April 5, 2017
Brownsville Community Justice Center participants visiting Rutgers University as part of the college bound programming.
Back in the ‘90s, Brownsville native Kyle Hollins would play basketball with friends in Fresh Pond, Queens. After the games, he and his friends would sometimes linger, hanging out and catching up.
The more time he spent in Fresh Pond, the more he noticed disparities in resources between that community and his own. Galvanized by this realization, he founded the Brownsville Youth Association in 1997 hoping to engage children and teens and give them productive programming after school and in the summers.
Two decades later, the program now serves more than 300 Brownsville youth with an array of critical programs. Youth and young adults can take GED prep classes, career development workshops, and health workshops on topics like Smoking Cessation and Diabetes and Nutrition Awareness. They can play recreational sports, get homework help, computer training and creative arts programming, and can sign up to teach seniors technology skills. These programs and others held regularly throughout the year, like Father’s Day barbecues and violence prevention workshops, not only give youth productive activities to enjoy but equip them with crucial skills and training that help them reimagine their trajectories.
Initiatives like this are key for the community. Our new report, From Strengths to Solutions: An Asset-Based Approach to Meeting Community Needs in Brownsville, identifies fear of crime as the number one concern of Brownsville residents. It has a tangible impact on their daily lives, keeping them inside at night and sometimes almost all the time, and dictating where they go and what resources and programs they feel safe enough to access.
One possible reason for this cited by community members is that older youth simply do not have enough to do. Nearly one in three Brownsville residents is under 18, but there is not enough youth programming to serve them all. Without structure and a place to be after school and in the summer, they can get into the trouble that spikes crime and makes community members feel less safe.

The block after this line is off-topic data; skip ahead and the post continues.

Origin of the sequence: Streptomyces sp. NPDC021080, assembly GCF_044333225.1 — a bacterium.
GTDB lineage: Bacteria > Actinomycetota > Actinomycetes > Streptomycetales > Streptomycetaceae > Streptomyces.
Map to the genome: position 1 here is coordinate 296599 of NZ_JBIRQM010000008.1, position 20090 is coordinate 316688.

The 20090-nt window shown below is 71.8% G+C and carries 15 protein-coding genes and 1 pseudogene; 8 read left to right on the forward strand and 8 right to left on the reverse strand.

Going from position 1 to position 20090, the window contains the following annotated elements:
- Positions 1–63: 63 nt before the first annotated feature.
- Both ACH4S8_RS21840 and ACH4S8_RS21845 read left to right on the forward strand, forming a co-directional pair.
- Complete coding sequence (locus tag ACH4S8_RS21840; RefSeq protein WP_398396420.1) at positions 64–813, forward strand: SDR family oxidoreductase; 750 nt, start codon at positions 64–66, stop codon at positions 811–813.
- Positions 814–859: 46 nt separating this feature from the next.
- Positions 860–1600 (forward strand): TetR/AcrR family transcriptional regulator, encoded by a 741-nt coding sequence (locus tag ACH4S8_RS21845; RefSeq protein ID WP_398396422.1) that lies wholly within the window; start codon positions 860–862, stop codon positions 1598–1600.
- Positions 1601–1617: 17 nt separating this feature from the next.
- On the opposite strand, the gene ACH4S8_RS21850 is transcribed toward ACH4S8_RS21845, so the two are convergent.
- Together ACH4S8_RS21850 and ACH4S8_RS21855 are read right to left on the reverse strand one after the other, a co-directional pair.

Individuals and programs throughout the community are working to change that. In addition to the Brownsville Youth Association, the Brownsville Community Justice Center works with youth who have come into contact with the criminal justice system to help them find off-ramps from the system through a variety of initiatives.
One program, through the NYC Department of Probation, connects teens and young adults who have been in contact with the system in the last twelve months to GED classes, college assistance, internships and job training, and community benefit projects. Another, called Youth Court, trains youth to hear real cases involving their peers and decide on sanctions to meant to repair any damage and deter future irresponsible behavior. Other programs include workforce skills development, reading, writing and critical thinking workshops, anti-violence initiatives, and efforts to revitalize public spaces.
About half the youth who are referred to the Center end up securing paid internships through the Justice Center that not only keep them occupied and give them a sense of purpose, but also help them gain skills and earn money that can lay the groundwork for a future career.
“A lot of people in Brownsville experience generational poverty and feel like there’s no way out,” said James Brodick, Director of the Brownsville Community Justice Center. “Once we introduce our young people to opportunities, they start to feel hopeful about their futures.”
Teens and young adults involved with the Brownsville Youth Association also often find themselves there longer than they initially expect. Many of the youth who attended the Association’s programming as kids now work there as tutors, child care workers, and counselors.
“It’s all about giving them that career mindset and providing avenues for them to learn and get job training,” says Hollins.
When they get that training and the resources they need, there is no limit to what they can do. One young man who got involved with the Community Justice Center took advantage of coding classes to create his own video game. The point of the game? To explore Brownsville through a virtual depiction of the community and figure out how to address public safety barriers the player encounters.
“When we teach young people a skill, they put that skill into practice for the benefit of the community at large,” says James. “These investments in young people create a new generation of problem-solvers.”
To further expand this work, both Hollins and Brodick called for an increased investment in job training and economic development opportunities in the community.
“If we can get kids career or vocational training at a young age, they can be set up for life,” says Hollins.
Expanded job training paired with investment in local entrepreneurship could be a huge boon to Brownsville residents. “We’re working to spark an entrepreneurial spirit and help people who have great ideas make them into full blown businesses,” Brodick says.